For all this, one should not be left with the impression that this issue of Bulleteer is without its own prurient interest. Alix spends much of the issue in her underwear and is occasionally topless. This, however, is quite a different matter from a fifteen-year-old Supergirl running starkers through the streets of Metropolis—Alix is “of age” and the nudity is justified by context.
Yanick Paquette manages to maintain energy over what is essentially an issue-long domestic scene, which is to his inestimable credit. Alix does look a bit awkward in her first feat of super-strength, though, so it will be interesting to see how well Mr. Paquette handles more action-intensive episodes. The Bulleteer costume has a kitschy greatness to it, and it will be fun to see more of that.
“A Soldier Must Die…” Considering Alix Harrower’s luck so far, her silvery lifeline looks about four issues long. As with the other Seven Soldiers minis, however, those four issues will be sparkling with grand ideas and unexpected twists.
I first encountered Bullet Man as many in my generation encountered Bullet Man. He was introduced to the American public as a Shogun Warrior-sized toy with a very cool helmet and silver arms that would stubbornly not bend. Though, that did not make the toy less cool.
I later encountered the actual comic book Bullet Man and his lovely wife Bullet Girl as guest stars in a multiverse crossover in Justice League of America where the League met all the Fawcett heroes in a team up against King Kull. Since that issue, I've followed Bullet Man and Bullet Girl as guest-stars in the "Shazam!" feature in World's Finest and Adventure Comics. During the post-Crisis, Jerry Ordway also introduced an updated Bullet Girl--no relation to the Barrs--in Power of Shazam! I always had a soft spot for these characters, and I always will.
Grant Morrison for The Bulleteer does not ignore the history of Bullet Man and Bullet Girl. The silvery smartskin that covers the new hero Bulleteer draws upon the design of the toy. The inspiration comes from the Fawcett characters, yet this is Morrison. So he puts his own twist into the mix. Alix the woman who will become Bulleteer does not want to be a hero.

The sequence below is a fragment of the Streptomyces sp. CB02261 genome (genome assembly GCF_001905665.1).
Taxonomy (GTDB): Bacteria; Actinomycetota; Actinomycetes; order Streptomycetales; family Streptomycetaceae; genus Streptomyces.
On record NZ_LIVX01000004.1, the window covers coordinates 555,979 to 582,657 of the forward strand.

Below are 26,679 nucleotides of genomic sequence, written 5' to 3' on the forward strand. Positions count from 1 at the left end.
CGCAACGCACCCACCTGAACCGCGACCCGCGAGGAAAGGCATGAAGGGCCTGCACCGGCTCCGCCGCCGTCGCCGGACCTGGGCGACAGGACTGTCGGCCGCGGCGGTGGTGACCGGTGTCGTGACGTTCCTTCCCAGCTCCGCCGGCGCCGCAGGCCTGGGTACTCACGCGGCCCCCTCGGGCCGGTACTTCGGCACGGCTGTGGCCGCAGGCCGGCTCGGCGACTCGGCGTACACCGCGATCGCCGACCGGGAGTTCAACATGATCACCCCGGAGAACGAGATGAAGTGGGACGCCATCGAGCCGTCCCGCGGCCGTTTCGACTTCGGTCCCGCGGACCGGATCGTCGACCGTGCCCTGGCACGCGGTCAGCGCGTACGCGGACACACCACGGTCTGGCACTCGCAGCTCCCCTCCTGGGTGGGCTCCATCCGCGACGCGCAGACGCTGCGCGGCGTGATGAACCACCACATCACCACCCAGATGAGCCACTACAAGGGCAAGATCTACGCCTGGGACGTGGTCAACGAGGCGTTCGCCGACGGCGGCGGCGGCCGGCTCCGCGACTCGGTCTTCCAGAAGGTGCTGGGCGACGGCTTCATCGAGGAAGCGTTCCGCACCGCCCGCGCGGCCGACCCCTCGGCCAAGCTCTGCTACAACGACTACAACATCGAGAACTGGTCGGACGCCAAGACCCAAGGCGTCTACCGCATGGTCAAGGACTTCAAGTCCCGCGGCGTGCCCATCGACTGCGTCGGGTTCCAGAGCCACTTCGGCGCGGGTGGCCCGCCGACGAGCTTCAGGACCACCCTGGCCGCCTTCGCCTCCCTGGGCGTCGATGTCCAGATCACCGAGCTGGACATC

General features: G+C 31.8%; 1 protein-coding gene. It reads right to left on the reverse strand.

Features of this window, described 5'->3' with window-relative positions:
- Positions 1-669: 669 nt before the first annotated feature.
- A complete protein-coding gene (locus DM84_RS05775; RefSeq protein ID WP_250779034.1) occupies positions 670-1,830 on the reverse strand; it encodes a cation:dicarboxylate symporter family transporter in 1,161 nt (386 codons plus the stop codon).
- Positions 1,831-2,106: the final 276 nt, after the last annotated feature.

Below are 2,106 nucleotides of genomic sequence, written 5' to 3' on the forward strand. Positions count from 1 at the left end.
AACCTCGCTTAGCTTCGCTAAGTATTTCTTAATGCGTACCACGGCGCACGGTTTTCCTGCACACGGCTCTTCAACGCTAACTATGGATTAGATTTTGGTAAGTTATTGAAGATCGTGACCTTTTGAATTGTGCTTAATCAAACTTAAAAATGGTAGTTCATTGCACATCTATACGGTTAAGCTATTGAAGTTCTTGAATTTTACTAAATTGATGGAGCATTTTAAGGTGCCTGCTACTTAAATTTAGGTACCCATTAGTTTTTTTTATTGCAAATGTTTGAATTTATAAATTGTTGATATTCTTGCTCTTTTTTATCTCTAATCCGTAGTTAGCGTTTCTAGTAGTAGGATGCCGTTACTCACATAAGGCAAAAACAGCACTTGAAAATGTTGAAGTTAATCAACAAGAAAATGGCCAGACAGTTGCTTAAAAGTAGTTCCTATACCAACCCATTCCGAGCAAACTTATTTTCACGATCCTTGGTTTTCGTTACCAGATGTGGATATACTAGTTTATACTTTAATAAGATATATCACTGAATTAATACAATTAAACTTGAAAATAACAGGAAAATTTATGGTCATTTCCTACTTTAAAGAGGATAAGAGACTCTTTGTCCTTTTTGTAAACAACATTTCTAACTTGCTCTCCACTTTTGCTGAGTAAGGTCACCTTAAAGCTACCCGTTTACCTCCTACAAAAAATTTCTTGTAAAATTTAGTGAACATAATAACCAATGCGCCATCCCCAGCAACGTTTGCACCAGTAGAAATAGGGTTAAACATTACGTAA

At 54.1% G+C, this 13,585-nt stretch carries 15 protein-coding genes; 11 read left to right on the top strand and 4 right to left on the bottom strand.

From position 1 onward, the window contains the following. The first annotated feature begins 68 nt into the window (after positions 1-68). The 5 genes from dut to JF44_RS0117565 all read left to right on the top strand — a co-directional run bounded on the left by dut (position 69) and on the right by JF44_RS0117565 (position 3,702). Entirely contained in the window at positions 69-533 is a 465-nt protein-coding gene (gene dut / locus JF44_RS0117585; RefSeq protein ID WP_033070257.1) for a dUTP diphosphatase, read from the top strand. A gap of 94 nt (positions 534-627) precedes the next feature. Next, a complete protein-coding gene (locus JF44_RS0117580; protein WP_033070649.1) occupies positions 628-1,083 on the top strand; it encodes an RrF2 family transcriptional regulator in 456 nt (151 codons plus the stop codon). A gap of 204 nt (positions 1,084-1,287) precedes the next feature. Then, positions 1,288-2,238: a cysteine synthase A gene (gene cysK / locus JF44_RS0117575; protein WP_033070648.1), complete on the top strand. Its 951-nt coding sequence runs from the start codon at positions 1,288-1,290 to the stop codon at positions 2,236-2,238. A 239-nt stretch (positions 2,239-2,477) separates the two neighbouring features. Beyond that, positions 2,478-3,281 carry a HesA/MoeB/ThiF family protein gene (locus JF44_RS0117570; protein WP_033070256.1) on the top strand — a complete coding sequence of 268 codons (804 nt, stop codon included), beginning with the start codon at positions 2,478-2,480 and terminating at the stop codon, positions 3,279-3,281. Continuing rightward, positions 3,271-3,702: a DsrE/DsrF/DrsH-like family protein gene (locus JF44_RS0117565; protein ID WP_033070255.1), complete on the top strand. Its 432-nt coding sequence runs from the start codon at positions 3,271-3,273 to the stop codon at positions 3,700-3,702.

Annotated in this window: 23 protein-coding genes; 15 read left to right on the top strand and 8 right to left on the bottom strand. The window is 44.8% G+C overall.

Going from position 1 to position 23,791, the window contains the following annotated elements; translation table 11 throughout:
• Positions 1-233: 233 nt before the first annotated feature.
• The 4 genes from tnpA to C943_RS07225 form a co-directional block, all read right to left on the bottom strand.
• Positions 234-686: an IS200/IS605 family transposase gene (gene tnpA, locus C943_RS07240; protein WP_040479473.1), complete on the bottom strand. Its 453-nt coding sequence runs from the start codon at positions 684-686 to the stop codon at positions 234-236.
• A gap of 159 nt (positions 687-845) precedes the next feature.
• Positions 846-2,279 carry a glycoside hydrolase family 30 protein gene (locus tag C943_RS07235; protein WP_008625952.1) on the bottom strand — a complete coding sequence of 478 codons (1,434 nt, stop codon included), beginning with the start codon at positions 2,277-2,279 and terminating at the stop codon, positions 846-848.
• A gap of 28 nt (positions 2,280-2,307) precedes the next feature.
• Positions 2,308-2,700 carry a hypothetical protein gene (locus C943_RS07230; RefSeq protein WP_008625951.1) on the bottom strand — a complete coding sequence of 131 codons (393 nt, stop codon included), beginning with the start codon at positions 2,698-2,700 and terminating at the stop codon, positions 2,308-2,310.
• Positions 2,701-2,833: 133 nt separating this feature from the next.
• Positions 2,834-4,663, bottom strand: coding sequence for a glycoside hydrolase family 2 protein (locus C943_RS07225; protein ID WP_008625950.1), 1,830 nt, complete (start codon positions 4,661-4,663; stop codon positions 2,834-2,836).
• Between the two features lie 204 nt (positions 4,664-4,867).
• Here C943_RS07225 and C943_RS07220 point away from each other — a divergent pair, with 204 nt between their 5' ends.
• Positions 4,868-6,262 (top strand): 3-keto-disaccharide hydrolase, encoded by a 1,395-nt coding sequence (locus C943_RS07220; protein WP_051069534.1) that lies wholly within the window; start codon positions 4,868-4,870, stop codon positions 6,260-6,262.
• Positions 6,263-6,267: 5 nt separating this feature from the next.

The Bulleteer is created through accident and design. Alix's husband dreams of becoming a super-hero to nail, in quantity and quality, some super-hero tail. You see, Alix's husband is a real prick, and the skin being smart senses that the world's better off without him. So, it kills him but hugs Alix. All right, now this isn't what literally happens but a seriously biased reading of what occurs.
Literally. Lance, the dead husband, is a scientist who is working on something called smartskin; its sentience has not been determined. Based upon the accidental exposure and super strong health of a test mouse, Lance believes the smartskin can be used for him and Alix to facilitate their creation of a new Bullet Man and Bullet Girl. Lance does, however, want to nail as much super-hero tail as possible. His fantasties are super-hero porn based, and I do believe this is the first time comic books acknowledged such sites.
When Alix discovers her husband's carnal secrets Seven Soldiers of Victory threatens to become another deconstructive super-hero book that in fact hates super-heroes. It's all there. Prick of a husband. Super-hero porn site. Trashing the myth with a corrupted ideal, but this is a Grant Morrison book, and Grant Morrison likes super-heroes. Thus, just when Bulleteer teeters into dark territory, Morrison introduces his hero to the reader. Alix finds her calling, and suddenly, nobody believes her protest:
"I'm not a super-hero."
Oh, yes, you are, and speaking for people who love and embrace super-heroes, welcome.
I said in previous reviews that Yanick Paquette needs to be put on a super-hero babe book of some worth, and I've gotten my wish. Paquette bestows quite a rack to The Bulleteer,. In fact, this is the largest cup-size I think I've seen on any of his female characters, but he balances out the boobies with a ripped, muscular body, enhanced by Bair, that suits somebody named the Bulleteer. Her waist is curved and thick. So there are no dangers of her torso caving in to her abdomen. Most important is that there is more visually to Alix than her metallic morning stars. Paquette constructs for the character a beautiful face in her human form, and he makes that face alien and her composure imposing in her Bulleteer form. There is no evidence that she can shift back and forth. That said, even as a human, there is no way she's drawn to be "twenty-seven." She's like no twenty-seven year old I encountered.